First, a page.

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Transplantation. 1997 Oct 15;64(7):1040-9.

Interleukin-4 or interleukin-10 expressed from adenovirus-transduced syngeneic islet grafts fails to prevent beta cell destruction in diabetic NOD mice.

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Department of Medical Microbiology and Immunology, University of Alberta, Edmonton, Canada.



We performed ex vivo adenoviral gene transfer in a mouse pancreatic islet transplant model to test the efficacy of this expression system. We then determined whether adenoviral-mediated expression of mouse interleukin (IL) 4 or IL-10 from transduced syngeneic islet grafts could prevent disease recurrence in diabetic nonobese diabetic (NOD) mice.


An adenoviral vector expressing beta-galactosidase (AdCMV betaGal) was used to transduce BALB/c islets (2.5 x 10(3) plaque-forming units/islet), which were analyzed for glucose responsiveness, islet cell recovery, and efficiency of gene transfer. In vivo function and reporter gene expression were examined with AdCMV betaGal-transduced islet grafts in alloxan-induced diabetic syngeneic recipients. Adenoviruses expressing either IL-4 or IL-10 were used in a similar fashion to infect NOD islets, which were characterized in vitro, as well as transplanted into diabetic syngeneic recipients.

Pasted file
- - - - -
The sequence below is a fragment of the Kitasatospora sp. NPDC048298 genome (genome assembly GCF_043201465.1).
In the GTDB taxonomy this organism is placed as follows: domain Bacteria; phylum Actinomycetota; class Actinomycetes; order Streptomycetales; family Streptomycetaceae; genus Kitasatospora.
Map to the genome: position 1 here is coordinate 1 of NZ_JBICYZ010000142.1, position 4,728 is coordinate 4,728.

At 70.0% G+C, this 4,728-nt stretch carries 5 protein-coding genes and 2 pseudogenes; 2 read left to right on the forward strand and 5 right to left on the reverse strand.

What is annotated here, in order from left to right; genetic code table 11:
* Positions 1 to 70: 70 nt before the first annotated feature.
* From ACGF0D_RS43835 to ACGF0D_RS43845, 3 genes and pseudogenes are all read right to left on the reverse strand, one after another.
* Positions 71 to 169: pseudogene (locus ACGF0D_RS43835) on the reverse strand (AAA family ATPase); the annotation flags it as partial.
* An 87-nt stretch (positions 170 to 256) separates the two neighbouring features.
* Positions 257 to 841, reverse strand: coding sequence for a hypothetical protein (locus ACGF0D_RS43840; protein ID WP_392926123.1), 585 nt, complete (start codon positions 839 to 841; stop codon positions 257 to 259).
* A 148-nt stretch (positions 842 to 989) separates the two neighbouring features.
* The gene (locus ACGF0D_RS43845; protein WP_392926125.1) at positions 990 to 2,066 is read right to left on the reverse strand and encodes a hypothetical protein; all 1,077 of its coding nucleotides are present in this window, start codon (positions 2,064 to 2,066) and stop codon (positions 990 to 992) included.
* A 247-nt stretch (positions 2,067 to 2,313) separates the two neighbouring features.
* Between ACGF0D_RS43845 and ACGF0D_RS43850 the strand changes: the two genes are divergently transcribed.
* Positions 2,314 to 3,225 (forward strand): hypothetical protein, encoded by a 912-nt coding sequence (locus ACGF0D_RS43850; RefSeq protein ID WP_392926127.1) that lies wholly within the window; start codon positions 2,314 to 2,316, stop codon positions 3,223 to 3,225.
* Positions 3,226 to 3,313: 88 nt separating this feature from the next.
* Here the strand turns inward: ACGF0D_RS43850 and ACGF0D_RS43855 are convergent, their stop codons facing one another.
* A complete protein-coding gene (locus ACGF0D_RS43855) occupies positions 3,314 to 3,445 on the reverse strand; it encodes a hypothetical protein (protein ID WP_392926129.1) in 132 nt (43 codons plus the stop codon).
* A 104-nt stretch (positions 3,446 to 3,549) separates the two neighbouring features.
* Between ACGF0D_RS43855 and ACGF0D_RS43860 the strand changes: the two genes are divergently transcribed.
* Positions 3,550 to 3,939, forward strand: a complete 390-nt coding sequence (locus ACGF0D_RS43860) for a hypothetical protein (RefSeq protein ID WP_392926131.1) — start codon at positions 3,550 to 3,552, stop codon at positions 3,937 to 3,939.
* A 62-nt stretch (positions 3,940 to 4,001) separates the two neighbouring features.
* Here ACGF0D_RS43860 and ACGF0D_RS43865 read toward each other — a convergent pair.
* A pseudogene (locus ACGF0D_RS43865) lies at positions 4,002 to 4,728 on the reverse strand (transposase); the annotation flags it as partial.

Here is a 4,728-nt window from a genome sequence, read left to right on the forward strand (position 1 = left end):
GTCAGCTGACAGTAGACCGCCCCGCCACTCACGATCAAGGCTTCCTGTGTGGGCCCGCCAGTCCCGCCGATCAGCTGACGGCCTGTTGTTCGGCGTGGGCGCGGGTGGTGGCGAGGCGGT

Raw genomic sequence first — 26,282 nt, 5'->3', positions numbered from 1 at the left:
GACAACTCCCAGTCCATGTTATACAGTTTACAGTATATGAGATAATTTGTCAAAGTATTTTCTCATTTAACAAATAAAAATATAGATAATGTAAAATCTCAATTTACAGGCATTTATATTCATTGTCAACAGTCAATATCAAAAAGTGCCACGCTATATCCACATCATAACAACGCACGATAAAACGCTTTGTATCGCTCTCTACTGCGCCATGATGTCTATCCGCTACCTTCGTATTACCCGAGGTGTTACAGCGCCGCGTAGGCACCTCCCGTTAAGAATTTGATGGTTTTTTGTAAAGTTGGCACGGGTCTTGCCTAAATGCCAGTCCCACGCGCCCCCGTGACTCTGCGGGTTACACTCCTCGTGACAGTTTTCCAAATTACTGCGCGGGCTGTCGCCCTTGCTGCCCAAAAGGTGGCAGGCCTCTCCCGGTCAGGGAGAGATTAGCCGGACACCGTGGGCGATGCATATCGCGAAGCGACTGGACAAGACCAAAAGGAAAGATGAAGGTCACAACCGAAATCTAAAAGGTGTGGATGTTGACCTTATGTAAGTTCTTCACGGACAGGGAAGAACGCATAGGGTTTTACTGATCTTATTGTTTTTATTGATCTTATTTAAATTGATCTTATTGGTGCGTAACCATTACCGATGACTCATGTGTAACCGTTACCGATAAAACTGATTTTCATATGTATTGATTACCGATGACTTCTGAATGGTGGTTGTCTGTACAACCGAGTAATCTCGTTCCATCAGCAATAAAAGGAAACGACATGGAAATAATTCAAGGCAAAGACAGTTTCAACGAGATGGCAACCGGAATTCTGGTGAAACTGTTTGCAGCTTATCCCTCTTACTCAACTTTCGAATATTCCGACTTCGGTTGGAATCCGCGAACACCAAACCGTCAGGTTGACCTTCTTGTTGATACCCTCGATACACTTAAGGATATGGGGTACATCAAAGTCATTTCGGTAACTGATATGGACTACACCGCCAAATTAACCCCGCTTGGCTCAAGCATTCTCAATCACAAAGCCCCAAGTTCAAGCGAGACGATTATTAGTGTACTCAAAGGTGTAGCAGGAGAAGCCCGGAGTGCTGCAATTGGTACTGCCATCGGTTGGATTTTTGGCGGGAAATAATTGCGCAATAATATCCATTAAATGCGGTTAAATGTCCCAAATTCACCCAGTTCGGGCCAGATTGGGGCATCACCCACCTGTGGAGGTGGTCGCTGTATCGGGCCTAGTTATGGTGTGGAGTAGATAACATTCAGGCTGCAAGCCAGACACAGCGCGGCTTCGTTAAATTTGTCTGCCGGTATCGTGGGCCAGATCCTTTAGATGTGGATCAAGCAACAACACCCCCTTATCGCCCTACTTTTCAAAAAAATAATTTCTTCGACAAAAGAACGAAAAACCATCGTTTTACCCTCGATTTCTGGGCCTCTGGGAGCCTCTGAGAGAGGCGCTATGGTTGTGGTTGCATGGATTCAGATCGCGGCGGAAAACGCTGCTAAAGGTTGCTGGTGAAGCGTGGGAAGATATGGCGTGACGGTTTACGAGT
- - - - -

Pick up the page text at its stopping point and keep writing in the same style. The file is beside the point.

In vitro functional studies showed no significant difference between control or transduced islets, with 50+/-4% of AdCMV betaGal-infected islet cells staining positive for beta-galactosidase. Transplant recipients became nomoglycemic within 48 hr after transplant, and, although beta-galactosidase expression decreased over time, it was detectable in the graft for up to 8 weeks. Despite the nanogram quantities of IL-4 or IL-10 produced/day from each graft equivalent in vitro, transduced and transplanted NOD islets failed to prevent disease recurrence.


These results suggest that adenoviruses are efficient for at least medium term gene expression from islets in vivo, but neither IL-4 nor IL-10 alone can prevent autoimmune disease recurrence in NOD mice.

[Indexed for MEDLINE]

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